Asking for a raise is a tricky and intimidating proposition. Sure, you think you’ve earned it, and maybe you have. But the thought of interrupting your frazzled supervisor to raise the question – “Hey boss, how about giving me more money?” – well, it’s just something most people avoid until review time.
But the old saying is true – you’ll never know if you don’t ask. If you do deserve a raise, your boss probably knows the question is coming and will respect you for raising it at the proper time and place. So do your research. Know your value, and be prepared to present a clear, concise case. And stay positive. Raises don’t come out of confrontations.
Here are five things to think about before you knock on the supervisor’s door.
- Know the financial situation: You’re aware – or you should be – of how the company is doing. If the brass is wringing its collective hands, or if the words “layoffs,” “furloughs” or “cutbacks” have been thrown about the office, it’s obviously not the time to ask for more money. If growth is plentiful, and if the word “bonus” is not a forbidden phrase, you may be in the clear to ask for a raise.
- Keep your mouth shut until the right time: First off, never ask a peer or co-worker how much money they make. It’s immediately an awkward scenario for the other person, and that could damage the relationship. Most importantly, some businesses consider such an act a fireable offense. That’s not to say you can’t research what your “going rate” should be. Dig around online, talk to friends (who you don’t work with) to find some data about general salary numbers for your skill level.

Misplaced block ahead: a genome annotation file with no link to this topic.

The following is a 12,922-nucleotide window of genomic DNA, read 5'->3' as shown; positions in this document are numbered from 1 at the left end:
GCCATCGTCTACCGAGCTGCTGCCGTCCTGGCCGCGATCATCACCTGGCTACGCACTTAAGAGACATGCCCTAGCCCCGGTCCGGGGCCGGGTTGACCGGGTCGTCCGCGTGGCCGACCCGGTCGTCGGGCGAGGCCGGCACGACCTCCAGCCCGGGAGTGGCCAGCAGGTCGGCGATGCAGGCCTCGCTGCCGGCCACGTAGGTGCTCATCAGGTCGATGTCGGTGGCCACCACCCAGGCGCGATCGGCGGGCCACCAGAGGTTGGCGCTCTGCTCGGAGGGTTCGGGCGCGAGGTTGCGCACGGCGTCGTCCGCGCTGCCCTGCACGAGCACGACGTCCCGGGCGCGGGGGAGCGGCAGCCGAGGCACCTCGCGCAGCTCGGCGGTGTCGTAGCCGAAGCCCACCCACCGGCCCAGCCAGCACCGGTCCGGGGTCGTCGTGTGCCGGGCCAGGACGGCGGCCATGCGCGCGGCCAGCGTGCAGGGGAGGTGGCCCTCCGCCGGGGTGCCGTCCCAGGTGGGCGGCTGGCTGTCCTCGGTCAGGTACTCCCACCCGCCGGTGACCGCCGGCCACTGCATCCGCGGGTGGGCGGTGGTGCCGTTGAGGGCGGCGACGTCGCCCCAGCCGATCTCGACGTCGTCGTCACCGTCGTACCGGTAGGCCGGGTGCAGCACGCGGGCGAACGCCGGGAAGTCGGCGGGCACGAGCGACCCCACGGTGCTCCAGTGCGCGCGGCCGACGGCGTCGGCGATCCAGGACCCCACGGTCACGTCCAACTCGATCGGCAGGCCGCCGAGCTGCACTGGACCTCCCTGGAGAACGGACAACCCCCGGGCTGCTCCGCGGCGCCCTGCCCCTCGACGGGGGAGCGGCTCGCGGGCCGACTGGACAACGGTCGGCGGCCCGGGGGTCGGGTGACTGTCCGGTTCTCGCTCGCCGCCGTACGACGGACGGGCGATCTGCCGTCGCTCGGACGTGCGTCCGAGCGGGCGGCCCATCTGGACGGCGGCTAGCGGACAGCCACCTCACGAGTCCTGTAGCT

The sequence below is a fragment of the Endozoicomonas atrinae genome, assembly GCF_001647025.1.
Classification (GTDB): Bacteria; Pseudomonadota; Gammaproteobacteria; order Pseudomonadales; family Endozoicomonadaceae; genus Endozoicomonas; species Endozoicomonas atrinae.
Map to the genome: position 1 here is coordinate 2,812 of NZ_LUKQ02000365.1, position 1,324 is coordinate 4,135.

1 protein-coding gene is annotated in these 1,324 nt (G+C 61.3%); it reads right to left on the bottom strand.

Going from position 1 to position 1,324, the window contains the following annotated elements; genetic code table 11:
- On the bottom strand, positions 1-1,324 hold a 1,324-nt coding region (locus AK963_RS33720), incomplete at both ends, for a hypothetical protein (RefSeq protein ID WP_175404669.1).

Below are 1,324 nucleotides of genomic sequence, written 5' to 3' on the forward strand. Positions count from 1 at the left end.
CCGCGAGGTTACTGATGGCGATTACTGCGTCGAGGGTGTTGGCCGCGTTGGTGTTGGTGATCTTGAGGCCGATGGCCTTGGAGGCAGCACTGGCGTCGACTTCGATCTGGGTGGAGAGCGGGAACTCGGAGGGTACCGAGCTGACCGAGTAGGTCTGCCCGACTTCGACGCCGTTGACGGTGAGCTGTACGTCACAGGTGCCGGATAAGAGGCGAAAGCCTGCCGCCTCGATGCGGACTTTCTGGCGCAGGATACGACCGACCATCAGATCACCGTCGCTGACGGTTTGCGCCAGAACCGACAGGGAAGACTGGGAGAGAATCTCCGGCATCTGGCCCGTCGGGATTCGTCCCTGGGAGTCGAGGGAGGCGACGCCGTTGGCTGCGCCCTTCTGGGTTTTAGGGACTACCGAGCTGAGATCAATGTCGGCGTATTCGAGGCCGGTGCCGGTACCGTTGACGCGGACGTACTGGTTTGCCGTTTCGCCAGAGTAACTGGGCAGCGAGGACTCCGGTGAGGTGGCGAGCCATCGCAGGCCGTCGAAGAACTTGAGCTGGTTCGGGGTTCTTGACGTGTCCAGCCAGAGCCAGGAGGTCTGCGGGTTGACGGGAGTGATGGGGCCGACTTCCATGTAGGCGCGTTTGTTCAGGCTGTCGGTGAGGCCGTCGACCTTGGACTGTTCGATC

- Prepare your case: You should have plenty of ammunition for your salary request. Demonstrate the good work you’ve done, and have the physical proof on hand. If there are tangible sales numbers or percentages you can show, even better. Prove how much you’re worth to the company, but don’t do it by slighting others in the office. This is about you and your salary, not what your co-workers are doing or making.
- Don’t make threats: You may believe that you have to make more money, or quitting is the next logical option. Just don’t present it that way to your supervisor. Making a threat to leave will certainly stain your working relationship, and that’s no way to get a raise. If you have a better offer from another company, good for you. Don’t throw it in your supervisor’s face as his or her cue to cough up more cash. If that other job and salary is what you seek, then go on already.
- Don’t get greedy: Most of us think we’re worth more than we earn. But if we actually asked for that much, we’d get laughed out of the office. If you’ve decided to ask for a raise, be realistic. It’s doubtful you’ll be able to snag a 15- percent boost. Think 3 percent. That’s the general cost-of-living increase standard. Hopefully you’ve proved your worth and your increase will go even higher. But 3 percent is a good place to start.